As a remembrance of the bloody civil war, there are ten days of events planned in Gettysburg this year. One hundred and fifty years ago, two sides clashed in open farm fields in a rural area of Pennsylvania. Bodies stacked, brothers killed each other, friends fought, friends protected each other, men screamed, men fell silent, men were crippled, crushed, and died. The horror should never be forgotten or minimized.
Growing up in the South provides me with a different perspective of these events. Each school year involved weeks of “exploring” the civil war. As a kid I played on the old battle of Franklin stone walls which still stood in the local forest. I’m sure the building of housing tracks has destroyed these now but I still remember hiding behind the stacked stones, jumping over them, and even moving some of the stones.
But I still remember how each elementary teacher required the memorization of generals, battle movements, and key victories and defeats for the South.
Despite the surrender of the South after the end of the civil war, we still struggle as a nation. We have voter ID laws going into effect to block select individuals from voting. We have a Supreme Court ruling that section 4 of the Voting Rights Act is in need of repair – and sent it back to a dysfunctional congress to crush the need for States to get pre-approval for changing voting laws.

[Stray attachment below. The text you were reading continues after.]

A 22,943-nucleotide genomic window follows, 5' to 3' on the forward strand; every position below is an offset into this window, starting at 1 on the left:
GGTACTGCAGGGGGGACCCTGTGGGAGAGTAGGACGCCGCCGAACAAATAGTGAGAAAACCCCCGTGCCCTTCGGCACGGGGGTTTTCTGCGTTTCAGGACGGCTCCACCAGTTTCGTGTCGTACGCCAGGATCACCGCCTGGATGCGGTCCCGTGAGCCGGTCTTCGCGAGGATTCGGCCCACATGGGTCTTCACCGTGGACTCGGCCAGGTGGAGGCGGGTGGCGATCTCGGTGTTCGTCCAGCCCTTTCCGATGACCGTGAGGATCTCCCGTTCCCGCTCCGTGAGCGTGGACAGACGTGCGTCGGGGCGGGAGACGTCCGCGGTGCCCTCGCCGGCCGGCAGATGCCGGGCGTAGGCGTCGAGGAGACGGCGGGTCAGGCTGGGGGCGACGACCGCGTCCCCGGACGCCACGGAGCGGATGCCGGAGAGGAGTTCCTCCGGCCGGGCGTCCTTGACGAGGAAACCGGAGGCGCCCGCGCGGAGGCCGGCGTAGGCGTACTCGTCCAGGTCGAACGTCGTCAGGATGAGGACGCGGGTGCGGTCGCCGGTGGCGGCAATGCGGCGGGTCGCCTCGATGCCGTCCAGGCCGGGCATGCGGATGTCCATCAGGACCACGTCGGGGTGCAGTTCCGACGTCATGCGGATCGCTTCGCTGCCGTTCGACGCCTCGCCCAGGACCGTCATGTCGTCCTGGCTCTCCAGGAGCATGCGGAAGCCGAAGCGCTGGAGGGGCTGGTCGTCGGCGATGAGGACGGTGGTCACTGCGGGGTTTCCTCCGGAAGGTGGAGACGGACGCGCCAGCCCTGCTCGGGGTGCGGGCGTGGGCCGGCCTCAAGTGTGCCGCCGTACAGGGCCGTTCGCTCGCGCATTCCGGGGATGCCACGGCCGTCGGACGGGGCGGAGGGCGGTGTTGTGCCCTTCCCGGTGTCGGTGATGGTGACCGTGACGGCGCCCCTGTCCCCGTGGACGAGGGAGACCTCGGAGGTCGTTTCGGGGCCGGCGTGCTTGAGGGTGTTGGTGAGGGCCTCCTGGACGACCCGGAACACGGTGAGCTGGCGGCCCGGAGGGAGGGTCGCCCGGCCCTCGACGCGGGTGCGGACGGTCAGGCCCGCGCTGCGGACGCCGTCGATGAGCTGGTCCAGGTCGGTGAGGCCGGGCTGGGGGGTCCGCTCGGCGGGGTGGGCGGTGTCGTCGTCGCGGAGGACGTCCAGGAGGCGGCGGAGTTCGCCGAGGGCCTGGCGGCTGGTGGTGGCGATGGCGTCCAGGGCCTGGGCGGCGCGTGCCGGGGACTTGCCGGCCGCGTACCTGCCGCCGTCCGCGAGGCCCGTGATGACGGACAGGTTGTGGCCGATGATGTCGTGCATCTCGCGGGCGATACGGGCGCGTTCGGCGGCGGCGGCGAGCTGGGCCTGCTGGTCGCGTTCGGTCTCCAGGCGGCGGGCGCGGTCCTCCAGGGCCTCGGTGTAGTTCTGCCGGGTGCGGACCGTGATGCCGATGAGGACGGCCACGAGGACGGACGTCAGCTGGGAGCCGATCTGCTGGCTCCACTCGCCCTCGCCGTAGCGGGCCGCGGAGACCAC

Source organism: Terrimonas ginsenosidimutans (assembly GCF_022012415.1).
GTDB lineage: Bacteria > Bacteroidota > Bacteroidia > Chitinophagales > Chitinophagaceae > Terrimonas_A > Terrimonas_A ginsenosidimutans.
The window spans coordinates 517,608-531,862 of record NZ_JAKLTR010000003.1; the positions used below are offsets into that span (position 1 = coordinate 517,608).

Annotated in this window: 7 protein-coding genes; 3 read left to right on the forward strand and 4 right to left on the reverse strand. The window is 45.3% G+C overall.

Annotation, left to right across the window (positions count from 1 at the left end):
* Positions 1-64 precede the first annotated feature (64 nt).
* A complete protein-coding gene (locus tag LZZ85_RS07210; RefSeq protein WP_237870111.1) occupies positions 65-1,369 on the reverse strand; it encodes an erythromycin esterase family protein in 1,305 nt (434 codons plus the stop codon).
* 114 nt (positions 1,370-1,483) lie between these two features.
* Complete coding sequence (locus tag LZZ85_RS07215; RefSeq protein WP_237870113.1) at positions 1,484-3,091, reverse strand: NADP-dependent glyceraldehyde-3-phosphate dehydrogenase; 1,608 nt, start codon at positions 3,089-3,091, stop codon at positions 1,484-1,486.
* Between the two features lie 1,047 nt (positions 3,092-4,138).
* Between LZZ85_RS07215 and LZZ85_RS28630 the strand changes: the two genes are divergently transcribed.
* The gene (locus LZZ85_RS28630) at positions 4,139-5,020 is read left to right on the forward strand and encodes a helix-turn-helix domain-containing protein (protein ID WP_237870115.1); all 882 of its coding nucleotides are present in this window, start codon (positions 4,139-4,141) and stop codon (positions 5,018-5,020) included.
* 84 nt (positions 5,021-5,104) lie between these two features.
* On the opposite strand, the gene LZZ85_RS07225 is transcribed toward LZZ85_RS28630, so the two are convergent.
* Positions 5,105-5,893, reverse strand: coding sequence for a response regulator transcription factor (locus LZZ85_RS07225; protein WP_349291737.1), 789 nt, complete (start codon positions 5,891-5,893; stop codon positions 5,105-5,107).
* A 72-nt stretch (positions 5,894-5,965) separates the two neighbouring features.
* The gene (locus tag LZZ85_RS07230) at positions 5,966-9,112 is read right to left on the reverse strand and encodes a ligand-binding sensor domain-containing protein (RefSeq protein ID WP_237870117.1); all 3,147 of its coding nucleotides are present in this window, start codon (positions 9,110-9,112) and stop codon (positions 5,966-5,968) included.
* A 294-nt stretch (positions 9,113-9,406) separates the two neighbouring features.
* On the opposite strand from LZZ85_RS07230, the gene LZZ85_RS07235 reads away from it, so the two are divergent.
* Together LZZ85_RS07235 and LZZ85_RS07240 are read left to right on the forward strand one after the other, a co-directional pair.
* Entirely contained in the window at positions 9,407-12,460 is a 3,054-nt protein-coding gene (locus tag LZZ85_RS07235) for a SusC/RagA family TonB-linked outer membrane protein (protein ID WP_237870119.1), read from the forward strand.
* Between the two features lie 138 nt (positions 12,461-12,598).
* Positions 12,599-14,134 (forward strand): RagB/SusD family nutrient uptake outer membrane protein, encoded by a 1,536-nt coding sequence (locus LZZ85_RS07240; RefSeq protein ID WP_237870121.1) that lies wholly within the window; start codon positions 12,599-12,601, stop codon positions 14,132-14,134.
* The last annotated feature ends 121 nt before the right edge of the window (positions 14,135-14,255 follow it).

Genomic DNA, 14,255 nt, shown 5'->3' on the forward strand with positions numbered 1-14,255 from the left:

I agree. Section 4 needs a new map – wider – and more encompassing.
It’s a new civil war – fought in congress, local districts, and even local neighborhoods. But are you fighting this war, looking on in horror, or burying your head?
The lessons of the U.S. civil war have been lost on some and many people are unwilling to review the battle of Gettysburg to get a sense of how important it is that a democracy requires acceptance of all ideas. This does not mean everyone gets their way. It means everyone has the right to speak their opinion. And voting is the best way to have that opinion heard.
As a nation, do we stand for politicians pushing our country toward another split between equality? Do we need another Gettysburg to remind us of the sanctity of liberty (for all)?
Ultimately, ask yourself: Do we celebrate the battle of Gettysburg or remember it for lessons useful for today?